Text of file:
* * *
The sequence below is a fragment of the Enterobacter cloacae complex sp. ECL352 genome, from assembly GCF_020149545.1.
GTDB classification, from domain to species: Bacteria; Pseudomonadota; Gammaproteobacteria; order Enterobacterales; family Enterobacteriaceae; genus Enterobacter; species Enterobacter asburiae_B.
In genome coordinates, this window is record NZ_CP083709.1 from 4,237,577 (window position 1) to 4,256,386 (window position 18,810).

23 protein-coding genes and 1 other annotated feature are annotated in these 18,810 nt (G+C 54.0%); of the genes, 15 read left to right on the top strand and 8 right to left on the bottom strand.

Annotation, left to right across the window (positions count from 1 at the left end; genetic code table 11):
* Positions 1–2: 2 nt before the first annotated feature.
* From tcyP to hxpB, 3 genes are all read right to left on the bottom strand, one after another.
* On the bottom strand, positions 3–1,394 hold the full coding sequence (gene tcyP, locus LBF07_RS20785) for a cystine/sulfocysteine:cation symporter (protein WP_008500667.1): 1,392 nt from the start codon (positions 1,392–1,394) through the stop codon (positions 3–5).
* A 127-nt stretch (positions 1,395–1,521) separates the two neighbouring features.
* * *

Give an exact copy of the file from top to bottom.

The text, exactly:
The sequence below is a fragment of the Enterobacter cloacae complex sp. ECL352 genome, from assembly GCF_020149545.1.
GTDB classification, from domain to species: Bacteria; Pseudomonadota; Gammaproteobacteria; order Enterobacterales; family Enterobacteriaceae; genus Enterobacter; species Enterobacter asburiae_B.
In genome coordinates, this window is record NZ_CP083709.1 from 4,237,577 (window position 1) to 4,256,386 (window position 18,810).

23 protein-coding genes and 1 other annotated feature are annotated in these 18,810 nt (G+C 54.0%); of the genes, 15 read left to right on the top strand and 8 right to left on the bottom strand.

Annotation, left to right across the window (positions count from 1 at the left end; genetic code table 11):
* Positions 1–2: 2 nt before the first annotated feature.
* From tcyP to hxpB, 3 genes are all read right to left on the bottom strand, one after another.
* On the bottom strand, positions 3–1,394 hold the full coding sequence (gene tcyP, locus LBF07_RS20785) for a cystine/sulfocysteine:cation symporter (protein WP_008500667.1): 1,392 nt from the start codon (positions 1,392–1,394) through the stop codon (positions 3–5).
* A 127-nt stretch (positions 1,395–1,521) separates the two neighbouring features.